The Manifesto says: “We will endeavour to bring around two thirds of our population – the skilled hands that build India – into the middle class, through a package of basic rights for all workers – formal and informal, organized and unorganized, regular and contractual. Our aim will be to provide them and all low-income families with economic security and a minimum standard of living to uplift their condition. The charter of minimum socio-economic rights we will put in place includes: a. Right to Health b. Right to Pension c. Right to Homestead or Housing d. Right to Social Security e. Right to Dignity and humane working conditions f. Right to Entrepreneurship that will protect and assist all those who seek to become entrepreneurs.”
 It continues: “These new rights will supplement the other rights established under UPA-I and UPA-II - Right to Food; Right to Information; Right to Education; Right to Employment; Rights to fight corruption (Lokpal and Lokayuktas Act as well as Whistleblower Protection Act); Right to Identity (Aadhaar) and the Right to direct receipt of welfare benefits (Aapka Paisa, Aapke Haath – Direct Benefits Transfers).”
The Manifesto adds: “Together, these rights will provide an economic platform for people below the middle class to transform their lives and to transform India primarily through their own effort, not through any handouts of the government.”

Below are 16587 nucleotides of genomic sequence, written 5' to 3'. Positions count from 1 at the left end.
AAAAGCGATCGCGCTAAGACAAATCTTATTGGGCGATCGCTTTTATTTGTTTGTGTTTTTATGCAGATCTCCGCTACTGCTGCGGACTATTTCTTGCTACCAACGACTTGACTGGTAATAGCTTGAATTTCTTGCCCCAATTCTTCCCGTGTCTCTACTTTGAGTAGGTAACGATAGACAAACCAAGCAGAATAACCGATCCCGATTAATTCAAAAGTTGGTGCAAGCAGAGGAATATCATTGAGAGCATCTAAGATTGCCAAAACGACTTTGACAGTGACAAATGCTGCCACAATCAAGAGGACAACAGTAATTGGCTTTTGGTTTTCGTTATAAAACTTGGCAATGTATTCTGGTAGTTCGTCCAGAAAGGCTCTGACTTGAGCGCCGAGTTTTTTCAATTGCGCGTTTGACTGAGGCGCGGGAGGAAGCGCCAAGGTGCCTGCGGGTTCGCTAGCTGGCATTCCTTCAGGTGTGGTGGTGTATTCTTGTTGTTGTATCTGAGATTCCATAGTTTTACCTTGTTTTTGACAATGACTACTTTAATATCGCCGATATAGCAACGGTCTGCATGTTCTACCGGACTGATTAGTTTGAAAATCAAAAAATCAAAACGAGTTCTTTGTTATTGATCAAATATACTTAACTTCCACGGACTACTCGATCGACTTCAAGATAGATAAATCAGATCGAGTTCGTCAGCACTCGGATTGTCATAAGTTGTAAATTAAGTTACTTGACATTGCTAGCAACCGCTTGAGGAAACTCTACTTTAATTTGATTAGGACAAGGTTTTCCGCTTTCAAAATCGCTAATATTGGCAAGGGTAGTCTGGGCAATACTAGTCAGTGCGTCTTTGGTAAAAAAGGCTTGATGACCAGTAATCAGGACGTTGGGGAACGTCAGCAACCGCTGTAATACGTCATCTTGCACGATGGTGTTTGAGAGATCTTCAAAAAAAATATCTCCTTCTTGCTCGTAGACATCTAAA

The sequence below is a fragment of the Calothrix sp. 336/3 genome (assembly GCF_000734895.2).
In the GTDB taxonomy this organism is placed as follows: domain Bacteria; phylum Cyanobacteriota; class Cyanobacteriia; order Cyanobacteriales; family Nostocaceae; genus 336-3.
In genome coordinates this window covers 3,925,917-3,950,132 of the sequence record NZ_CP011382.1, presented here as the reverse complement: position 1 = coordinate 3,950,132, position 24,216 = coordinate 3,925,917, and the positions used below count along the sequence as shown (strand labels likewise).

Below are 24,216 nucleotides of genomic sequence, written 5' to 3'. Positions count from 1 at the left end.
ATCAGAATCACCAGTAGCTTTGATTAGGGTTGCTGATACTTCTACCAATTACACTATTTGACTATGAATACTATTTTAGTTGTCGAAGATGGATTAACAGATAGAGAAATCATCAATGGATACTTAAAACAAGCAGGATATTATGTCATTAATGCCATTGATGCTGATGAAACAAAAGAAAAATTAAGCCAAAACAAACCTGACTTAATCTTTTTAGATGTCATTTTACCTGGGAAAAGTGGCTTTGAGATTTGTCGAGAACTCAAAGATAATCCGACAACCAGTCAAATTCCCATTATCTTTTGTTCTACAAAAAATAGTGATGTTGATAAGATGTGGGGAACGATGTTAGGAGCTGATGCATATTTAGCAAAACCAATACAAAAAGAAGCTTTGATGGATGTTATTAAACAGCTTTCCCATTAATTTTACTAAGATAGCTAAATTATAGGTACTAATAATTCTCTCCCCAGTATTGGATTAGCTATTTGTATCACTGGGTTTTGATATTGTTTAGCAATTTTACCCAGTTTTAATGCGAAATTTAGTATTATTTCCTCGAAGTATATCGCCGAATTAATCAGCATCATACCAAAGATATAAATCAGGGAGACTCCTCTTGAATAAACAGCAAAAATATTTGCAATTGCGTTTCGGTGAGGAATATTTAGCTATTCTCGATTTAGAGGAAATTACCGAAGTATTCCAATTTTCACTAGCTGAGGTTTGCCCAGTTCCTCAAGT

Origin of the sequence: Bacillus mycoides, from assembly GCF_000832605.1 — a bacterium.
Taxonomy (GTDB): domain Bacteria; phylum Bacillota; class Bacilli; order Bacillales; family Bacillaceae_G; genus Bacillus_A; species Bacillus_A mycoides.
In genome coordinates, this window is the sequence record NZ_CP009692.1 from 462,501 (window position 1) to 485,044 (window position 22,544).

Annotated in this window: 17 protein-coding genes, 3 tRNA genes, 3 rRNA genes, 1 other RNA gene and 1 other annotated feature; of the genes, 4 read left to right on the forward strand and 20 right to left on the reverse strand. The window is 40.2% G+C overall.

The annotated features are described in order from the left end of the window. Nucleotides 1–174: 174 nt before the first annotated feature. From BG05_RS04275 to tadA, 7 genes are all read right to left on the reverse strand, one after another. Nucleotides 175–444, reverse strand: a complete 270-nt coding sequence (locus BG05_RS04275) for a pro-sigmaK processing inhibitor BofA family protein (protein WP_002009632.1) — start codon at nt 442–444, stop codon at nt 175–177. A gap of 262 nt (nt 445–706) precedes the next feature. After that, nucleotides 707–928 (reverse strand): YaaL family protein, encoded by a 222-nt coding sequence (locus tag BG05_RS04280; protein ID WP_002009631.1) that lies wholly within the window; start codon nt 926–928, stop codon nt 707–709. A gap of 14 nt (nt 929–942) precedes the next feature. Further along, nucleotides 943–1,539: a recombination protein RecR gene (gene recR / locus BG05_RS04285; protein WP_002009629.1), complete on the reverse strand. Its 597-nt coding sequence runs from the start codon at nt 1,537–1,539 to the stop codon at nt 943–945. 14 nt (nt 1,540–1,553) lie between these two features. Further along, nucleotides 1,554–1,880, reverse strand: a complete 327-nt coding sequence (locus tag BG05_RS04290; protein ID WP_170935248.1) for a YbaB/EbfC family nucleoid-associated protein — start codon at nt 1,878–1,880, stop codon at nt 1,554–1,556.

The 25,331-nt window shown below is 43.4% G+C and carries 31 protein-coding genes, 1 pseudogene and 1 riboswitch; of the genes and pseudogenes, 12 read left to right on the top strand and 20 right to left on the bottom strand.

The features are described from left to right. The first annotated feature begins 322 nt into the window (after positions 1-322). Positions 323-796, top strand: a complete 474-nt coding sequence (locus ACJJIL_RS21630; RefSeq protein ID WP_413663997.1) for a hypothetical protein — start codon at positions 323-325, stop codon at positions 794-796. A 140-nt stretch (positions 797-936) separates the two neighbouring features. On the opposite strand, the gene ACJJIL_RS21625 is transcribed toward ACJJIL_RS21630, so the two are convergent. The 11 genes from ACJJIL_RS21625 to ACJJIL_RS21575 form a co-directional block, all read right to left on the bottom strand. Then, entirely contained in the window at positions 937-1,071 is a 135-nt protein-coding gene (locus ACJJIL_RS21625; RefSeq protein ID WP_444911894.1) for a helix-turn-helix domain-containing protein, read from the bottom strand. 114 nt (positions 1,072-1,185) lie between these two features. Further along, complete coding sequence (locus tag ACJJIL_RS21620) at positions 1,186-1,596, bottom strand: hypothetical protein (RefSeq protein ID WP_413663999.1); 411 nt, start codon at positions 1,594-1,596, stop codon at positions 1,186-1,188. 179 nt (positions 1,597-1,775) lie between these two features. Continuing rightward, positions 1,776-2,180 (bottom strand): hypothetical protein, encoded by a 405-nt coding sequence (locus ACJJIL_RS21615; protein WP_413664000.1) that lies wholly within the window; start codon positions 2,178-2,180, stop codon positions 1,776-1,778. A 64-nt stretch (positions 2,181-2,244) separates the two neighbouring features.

The Congress affirms: “At the turn of the millennium, we brought about a ‘Regime of Rights’ marking a paradigm shift in India’s politics and development. Beginning with the Right to Information, Right to Work (Mahatma Gandhi National Rural Employment Guarantee Act), Right to Education and the Right to Food, we have launched a radical progressive economic and social development discourse.”
The Manifesto, does not say a word about lakhs of beggars including alms-seeking kids in cities.  They do not have Voter’s identity card and aadhar card. Hence, they do not figure in the political strategy of Congress and most of the other parties.The right to free and compulsory education is not implemented in their case. The mid-day meals are a dream for children who seek alms or ‘earn’ some money at all major traffic signal crossings in National Capital Region. They earn either by doing either modest stunts or by forcibly cleaning the cars waiting for green signal.   
While promising new rights and articulating existing ones in the Manifesto, the Congress failed to disclose that all this is provided for in the Indian constitution.  It is the Constitution that has specified the rights of citizens that have been effectively interpreted and enlarged by the judiciary over the years.
It also the Constitution that specifies the citizens’ duties, a subject which all political parties avoid for obvious reasons.  It is also the Constitution which defines the duties and responsibilities of the State. The fact is that the Executive at the Centre and at the States has failed to protect the rights of citizens especially the poorest ones. 
If the Congress High Command wants clarity on this issue, it should read a report captioned ‘Need for ameliorating the lot of the have-nots – Supreme Court’s Judgments’ that the Law Commission (LC) released in April 2009. Had the Party’s think-tank read this report and certain other documents that nail Congress Party’s wrong claims on certain statutory rights, the Manifesto would not have been loaded with lies and half-truths and self-praises.